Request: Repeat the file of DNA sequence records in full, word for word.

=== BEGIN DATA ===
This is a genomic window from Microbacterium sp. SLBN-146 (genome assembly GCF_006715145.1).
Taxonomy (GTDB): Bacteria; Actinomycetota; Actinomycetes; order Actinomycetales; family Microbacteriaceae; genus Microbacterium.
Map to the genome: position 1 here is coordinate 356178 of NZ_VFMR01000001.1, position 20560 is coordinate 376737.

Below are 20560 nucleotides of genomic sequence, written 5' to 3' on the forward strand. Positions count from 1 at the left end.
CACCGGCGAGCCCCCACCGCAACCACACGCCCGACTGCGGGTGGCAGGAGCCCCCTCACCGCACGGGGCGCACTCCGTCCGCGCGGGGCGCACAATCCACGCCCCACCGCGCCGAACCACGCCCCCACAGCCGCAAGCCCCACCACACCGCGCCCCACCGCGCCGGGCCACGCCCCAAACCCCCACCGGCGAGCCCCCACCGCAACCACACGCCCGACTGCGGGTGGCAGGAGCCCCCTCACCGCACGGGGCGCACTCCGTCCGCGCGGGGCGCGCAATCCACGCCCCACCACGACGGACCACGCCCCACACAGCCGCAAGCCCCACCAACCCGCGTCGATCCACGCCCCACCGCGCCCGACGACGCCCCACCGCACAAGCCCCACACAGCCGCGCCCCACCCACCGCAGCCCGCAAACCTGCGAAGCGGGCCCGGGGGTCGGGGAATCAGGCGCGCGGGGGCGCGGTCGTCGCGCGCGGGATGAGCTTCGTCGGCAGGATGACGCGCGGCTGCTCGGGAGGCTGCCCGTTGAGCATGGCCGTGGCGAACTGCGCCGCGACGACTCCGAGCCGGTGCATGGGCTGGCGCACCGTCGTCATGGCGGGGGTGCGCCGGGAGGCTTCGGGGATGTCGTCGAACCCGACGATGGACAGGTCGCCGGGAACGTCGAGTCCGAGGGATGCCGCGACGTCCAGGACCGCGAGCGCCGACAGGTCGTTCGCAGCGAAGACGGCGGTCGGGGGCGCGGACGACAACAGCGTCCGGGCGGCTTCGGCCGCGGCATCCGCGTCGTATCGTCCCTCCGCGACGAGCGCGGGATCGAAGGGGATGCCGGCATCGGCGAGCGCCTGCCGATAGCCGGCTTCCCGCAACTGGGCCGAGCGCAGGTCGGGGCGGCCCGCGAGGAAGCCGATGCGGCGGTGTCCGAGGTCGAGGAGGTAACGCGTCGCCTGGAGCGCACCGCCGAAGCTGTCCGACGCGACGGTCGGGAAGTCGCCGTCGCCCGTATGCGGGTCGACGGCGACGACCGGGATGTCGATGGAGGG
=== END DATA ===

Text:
This is a genomic window from Microbacterium sp. SLBN-146 (genome assembly GCF_006715145.1).
Taxonomy (GTDB): Bacteria; Actinomycetota; Actinomycetes; order Actinomycetales; family Microbacteriaceae; genus Microbacterium.
Map to the genome: position 1 here is coordinate 356178 of NZ_VFMR01000001.1, position 20560 is coordinate 376737.

Below are 20560 nucleotides of genomic sequence, written 5' to 3' on the forward strand. Positions count from 1 at the left end.
CACCGGCGAGCCCCCACCGCAACCACACGCCCGACTGCGGGTGGCAGGAGCCCCCTCACCGCACGGGGCGCACTCCGTCCGCGCGGGGCGCACAATCCACGCCCCACCGCGCCGAACCACGCCCCCACAGCCGCAAGCCCCACCACACCGCGCCCCACCGCGCCGGGCCACGCCCCAAACCCCCACCGGCGAGCCCCCACCGCAACCACACGCCCGACTGCGGGTGGCAGGAGCCCCCTCACCGCACGGGGCGCACTCCGTCCGCGCGGGGCGCGCAATCCACGCCCCACCACGACGGACCACGCCCCACACAGCCGCAAGCCCCACCAACCCGCGTCGATCCACGCCCCACCGCGCCCGACGACGCCCCACCGCACAAGCCCCACACAGCCGCGCCCCACCCACCGCAGCCCGCAAACCTGCGAAGCGGGCCCGGGGGTCGGGGAATCAGGCGCGCGGGGGCGCGGTCGTCGCGCGCGGGATGAGCTTCGTCGGCAGGATGACGCGCGGCTGCTCGGGAGGCTGCCCGTTGAGCATGGCCGTGGCGAACTGCGCCGCGACGACTCCGAGCCGGTGCATGGGCTGGCGCACCGTCGTCATGGCGGGGGTGCGCCGGGAGGCTTCGGGGATGTCGTCGAACCCGACGATGGACAGGTCGCCGGGAACGTCGAGTCCGAGGGATGCCGCGACGTCCAGGACCGCGAGCGCCGACAGGTCGTTCGCAGCGAAGACGGCGGTCGGGGGCGCGGACGACAACAGCGTCCGGGCGGCTTCGGCCGCGGCATCCGCGTCGTATCGTCCCTCCGCGACGAGCGCGGGATCGAAGGGGATGCCGGCATCGGCGAGCGCCTGCCGATAGCCGGCTTCCCGCAACTGGGCCGAGCGCAGGTCGGGGCGGCCCGCGAGGAAGCCGATGCGGCGGTGTCCGAGGTCGAGGAGGTAACGCGTCGCCTGGAGCGCACCGCCGAAGCTGTCCGACGCGACGGTCGGGAAGTCGCCGTCGCCCGTATGCGGGTCGACGGCGACGACCGGGATGTCGATGGAGGG